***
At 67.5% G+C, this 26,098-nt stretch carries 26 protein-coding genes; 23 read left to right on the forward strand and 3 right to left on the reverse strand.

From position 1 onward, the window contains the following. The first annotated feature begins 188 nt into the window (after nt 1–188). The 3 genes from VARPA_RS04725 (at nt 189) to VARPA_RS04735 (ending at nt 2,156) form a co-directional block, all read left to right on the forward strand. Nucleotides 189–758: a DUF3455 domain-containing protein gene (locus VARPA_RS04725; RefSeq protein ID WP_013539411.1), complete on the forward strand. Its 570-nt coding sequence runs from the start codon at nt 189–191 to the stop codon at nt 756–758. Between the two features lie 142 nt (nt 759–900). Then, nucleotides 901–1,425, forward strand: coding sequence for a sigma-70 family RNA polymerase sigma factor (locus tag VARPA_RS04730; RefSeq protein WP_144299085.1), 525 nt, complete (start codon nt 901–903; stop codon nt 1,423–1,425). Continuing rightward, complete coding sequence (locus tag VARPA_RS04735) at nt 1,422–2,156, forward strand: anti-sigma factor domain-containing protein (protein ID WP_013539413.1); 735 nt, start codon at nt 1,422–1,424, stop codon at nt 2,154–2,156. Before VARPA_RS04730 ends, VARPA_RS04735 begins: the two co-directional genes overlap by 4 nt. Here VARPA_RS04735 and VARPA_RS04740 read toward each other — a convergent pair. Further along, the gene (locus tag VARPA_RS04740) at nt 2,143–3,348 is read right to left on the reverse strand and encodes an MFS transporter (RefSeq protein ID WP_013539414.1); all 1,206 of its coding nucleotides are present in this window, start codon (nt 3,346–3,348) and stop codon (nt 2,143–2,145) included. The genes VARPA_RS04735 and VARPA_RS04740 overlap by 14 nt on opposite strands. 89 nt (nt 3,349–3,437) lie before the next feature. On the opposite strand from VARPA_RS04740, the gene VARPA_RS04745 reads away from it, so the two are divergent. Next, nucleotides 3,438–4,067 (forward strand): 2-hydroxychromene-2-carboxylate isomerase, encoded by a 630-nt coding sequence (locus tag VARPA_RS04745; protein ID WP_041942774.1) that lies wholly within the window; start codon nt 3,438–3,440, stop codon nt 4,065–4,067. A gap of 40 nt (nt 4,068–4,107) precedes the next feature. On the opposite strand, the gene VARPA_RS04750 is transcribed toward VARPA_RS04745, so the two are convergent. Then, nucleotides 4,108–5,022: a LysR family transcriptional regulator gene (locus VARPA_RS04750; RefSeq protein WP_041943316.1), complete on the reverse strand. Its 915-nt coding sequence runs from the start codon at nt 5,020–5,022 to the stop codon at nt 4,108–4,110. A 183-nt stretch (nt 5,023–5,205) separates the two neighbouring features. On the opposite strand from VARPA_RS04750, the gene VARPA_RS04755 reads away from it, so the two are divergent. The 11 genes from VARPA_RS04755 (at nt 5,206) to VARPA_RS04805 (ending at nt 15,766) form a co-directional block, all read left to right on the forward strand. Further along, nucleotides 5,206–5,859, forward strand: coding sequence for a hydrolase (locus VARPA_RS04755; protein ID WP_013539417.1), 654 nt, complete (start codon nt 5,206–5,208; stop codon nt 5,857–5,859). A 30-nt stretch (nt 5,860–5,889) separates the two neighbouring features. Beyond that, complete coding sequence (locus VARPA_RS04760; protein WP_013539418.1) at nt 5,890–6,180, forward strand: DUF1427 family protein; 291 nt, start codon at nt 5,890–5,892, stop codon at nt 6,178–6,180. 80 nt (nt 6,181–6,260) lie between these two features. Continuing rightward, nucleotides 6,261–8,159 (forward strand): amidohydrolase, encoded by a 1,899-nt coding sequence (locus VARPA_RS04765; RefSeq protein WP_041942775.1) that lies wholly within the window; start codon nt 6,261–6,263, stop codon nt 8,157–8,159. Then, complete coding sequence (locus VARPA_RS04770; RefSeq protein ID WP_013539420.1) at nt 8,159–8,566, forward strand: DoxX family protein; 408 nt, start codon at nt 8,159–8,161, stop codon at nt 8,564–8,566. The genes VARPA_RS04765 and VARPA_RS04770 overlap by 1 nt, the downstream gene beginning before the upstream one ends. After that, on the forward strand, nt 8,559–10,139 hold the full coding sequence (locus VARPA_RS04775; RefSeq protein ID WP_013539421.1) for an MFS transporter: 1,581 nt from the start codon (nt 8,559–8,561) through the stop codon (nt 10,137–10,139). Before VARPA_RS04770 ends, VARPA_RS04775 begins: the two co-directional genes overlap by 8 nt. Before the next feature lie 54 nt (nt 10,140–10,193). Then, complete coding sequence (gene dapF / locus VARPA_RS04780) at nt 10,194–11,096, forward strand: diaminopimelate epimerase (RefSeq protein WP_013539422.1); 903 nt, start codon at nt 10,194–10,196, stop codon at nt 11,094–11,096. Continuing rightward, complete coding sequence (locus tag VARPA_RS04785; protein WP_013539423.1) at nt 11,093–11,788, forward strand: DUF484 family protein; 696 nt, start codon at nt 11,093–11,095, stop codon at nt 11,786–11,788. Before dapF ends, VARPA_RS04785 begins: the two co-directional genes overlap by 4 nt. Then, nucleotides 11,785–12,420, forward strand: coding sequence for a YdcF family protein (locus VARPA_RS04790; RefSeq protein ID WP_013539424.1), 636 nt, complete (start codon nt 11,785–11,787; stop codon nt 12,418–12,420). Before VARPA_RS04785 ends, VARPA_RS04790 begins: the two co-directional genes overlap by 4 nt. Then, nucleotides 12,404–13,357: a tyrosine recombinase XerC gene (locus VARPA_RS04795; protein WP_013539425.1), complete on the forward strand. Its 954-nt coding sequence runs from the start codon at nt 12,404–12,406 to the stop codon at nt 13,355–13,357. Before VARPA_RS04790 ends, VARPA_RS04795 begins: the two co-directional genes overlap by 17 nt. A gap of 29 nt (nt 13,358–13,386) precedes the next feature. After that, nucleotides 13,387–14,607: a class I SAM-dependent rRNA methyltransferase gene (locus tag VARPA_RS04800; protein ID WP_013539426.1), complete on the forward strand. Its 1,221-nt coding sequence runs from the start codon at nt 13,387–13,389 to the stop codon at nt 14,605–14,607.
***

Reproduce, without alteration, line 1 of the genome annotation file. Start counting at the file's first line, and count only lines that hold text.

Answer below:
At 67.5% G+C, this 26,098-nt stretch carries 26 protein-coding genes; 23 read left to right on the forward strand and 3 right to left on the reverse strand.